More? Or Less?
More is a thing we’re all in pursuit of, even if we don’t know what “thing” it is. Just have more of it. More, more, more! It’s exhausting to pursue more. It never ends.
Ask someone close to you what they’d like to have more of? You won’t get a short answer. Think about all the more you could have in your life right now if you could just achieve it. More:
- house or houses
- money, lots more money
If immediately you believe you will be reading about giving away your life savings, living like a hermit, and wearing terrycloth clothing you’re wrong. Essentialism is a framework for choice.
Instead what about considering less? Doesn’t sound very sexy does it?
Okay, I agree and I like things that sound sexy and simple. So, let me rephrase it the way Greg McKeown did in his book: Essentialism: The Disciplined Pursuit of Less. Less, but better!
Less, but better!
Welcome to the essentialism lifestyle. The pursuit of “less, but better” in our lives. More focus, on fewer activities, for a return magnitudes higher than the simple pursuit of more for more. It’s not about living in a 400 square foot apartment and giving away all we’ve ever owned. Its about discipline in following and achieving our dreams by using the power of choice (elimination) and focus (dreams).
If I could recommend five books to anyone, this book is for sure on the list. I devoured it the first time I read it, so I’m going back for a second course to make sure I didn’t leave too much meat on the bone.
I associate the essentialist set of beliefs with another leader I follow a great deal online Gary Vaynerchuk. Gary is obsessed in focusing his efforts on the two or three things he’s really great at. These two or three “world-class” talents can provide him the greatest return (in magnitudes of order) compared to investing his time in the 95% of shit (his words) he sucks at.
Here’s another very strong correlation i found from author and successful blogger Ramit Sethi’s, I Will Teach You To Be Rich blog. The title of his recent post 2015 The Year of More. After you’re done reading this piece, circle back and digest what Ramit is saying.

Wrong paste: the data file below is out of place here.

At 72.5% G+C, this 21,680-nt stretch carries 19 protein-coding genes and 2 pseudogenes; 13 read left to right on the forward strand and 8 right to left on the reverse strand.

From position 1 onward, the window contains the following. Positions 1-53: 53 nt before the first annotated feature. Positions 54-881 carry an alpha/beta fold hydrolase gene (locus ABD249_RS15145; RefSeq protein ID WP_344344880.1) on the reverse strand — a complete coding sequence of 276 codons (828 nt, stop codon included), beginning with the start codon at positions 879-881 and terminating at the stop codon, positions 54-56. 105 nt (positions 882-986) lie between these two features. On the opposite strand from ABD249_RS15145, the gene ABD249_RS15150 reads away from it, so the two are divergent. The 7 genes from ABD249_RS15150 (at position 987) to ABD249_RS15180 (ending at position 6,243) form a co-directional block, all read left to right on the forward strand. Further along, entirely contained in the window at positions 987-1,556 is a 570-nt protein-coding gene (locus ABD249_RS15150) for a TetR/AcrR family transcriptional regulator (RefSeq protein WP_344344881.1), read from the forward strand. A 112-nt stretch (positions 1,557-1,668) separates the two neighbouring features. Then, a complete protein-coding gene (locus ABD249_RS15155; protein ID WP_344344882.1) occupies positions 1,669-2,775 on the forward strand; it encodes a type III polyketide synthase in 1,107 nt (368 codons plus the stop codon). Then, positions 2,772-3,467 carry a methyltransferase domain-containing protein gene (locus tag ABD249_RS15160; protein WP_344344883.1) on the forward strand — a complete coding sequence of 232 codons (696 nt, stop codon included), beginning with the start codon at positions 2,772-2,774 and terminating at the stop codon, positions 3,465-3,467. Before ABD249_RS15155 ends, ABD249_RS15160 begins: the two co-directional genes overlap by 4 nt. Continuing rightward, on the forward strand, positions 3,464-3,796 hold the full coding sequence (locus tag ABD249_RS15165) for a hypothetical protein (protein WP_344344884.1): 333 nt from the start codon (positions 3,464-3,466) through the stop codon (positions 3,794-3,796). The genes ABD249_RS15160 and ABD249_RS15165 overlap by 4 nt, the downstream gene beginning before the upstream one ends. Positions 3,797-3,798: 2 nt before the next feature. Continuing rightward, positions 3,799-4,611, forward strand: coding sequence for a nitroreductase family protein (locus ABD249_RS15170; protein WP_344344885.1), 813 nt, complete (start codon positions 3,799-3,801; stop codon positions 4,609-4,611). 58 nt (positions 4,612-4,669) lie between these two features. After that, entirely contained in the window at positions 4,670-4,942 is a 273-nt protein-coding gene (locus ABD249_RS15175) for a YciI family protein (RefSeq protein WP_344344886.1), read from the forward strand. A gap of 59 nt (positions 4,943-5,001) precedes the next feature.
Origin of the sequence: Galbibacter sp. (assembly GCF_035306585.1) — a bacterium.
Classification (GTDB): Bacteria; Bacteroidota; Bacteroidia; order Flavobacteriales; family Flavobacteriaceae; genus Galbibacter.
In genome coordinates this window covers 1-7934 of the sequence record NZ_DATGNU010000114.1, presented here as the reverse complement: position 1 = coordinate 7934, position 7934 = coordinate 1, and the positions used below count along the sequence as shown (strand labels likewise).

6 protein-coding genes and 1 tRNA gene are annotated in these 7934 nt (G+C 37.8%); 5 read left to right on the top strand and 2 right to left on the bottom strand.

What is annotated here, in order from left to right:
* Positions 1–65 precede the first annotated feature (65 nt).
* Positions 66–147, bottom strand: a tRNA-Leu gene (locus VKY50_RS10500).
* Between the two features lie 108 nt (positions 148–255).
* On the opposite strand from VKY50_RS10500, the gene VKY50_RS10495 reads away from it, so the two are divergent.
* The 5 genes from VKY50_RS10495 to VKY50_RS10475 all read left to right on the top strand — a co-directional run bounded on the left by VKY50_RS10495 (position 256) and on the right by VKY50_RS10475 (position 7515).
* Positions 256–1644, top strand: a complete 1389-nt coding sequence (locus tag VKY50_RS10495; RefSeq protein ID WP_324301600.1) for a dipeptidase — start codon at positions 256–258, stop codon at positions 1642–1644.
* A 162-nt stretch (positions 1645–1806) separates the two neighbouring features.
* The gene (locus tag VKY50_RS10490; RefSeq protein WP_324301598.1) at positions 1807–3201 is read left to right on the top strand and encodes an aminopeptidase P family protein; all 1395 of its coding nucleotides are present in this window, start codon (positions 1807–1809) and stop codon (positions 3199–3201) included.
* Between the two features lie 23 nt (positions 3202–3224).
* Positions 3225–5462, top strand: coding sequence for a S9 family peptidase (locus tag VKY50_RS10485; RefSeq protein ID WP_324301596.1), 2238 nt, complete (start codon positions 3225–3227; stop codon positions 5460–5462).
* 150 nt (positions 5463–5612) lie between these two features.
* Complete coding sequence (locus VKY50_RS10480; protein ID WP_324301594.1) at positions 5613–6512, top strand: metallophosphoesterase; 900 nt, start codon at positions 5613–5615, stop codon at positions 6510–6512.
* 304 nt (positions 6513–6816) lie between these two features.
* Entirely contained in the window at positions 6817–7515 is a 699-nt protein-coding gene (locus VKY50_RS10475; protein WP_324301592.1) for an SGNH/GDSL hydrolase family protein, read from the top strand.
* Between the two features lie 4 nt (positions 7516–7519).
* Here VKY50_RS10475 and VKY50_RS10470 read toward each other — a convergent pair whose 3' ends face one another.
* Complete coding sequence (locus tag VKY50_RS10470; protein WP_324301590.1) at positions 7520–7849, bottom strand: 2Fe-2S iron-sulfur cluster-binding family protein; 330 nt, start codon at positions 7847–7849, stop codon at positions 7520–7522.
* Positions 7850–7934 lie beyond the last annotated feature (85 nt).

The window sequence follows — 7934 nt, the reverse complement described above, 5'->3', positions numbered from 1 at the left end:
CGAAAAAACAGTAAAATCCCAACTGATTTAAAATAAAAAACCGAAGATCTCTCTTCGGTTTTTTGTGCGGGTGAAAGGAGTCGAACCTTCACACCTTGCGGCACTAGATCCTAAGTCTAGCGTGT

Here are seven of my favorite points I distilled from the book:
- Essentialists ask this question every day, multiple times per day. “Is this the very most important thing I could be doing with my time or resources RIGHT NOW?
- “Only once you give yourself permission to STOP trying to do it all, can you make your highest contribution toward what really matters
- Evaluate the “trivial many” vs. the “vital few” – in all aspect of our life and finances
- From Jack Dorsey (founder of Twitter), “There are a thousand things we could be doing, buy only one or two are important”
- Nonessentialists = Yes to all. Pleasers of anything and everything.
- Decision fatigue. More choices = lower quality of choices. I found this really interesting as I just read a Fast Company piece titled, “Always Wear The Same Suit” about decision making and wardrobe choices for President Barack Obama. He subscribes to this productivity hack.
- The invisible art form. EDIT. We should always be editing down our schedules, focuses, goals, and lifestyle. Like a great producer taking a film from five hours to three. Or a publisher taking a great book and simplifying it from 600 pages to a well distilled 250. Edit, edit, edit!
I don’t want to ruin it for those who would like to consume all the book has to offer, but I do really suggest you think about how the power of choice and elimination could better impact your life.
ACTION ITEM: I really want you to read this book. If you don’t choose to read this book, slow down and read my seven favorite points. They will substantially impact your life and the way you look at how your invest your time.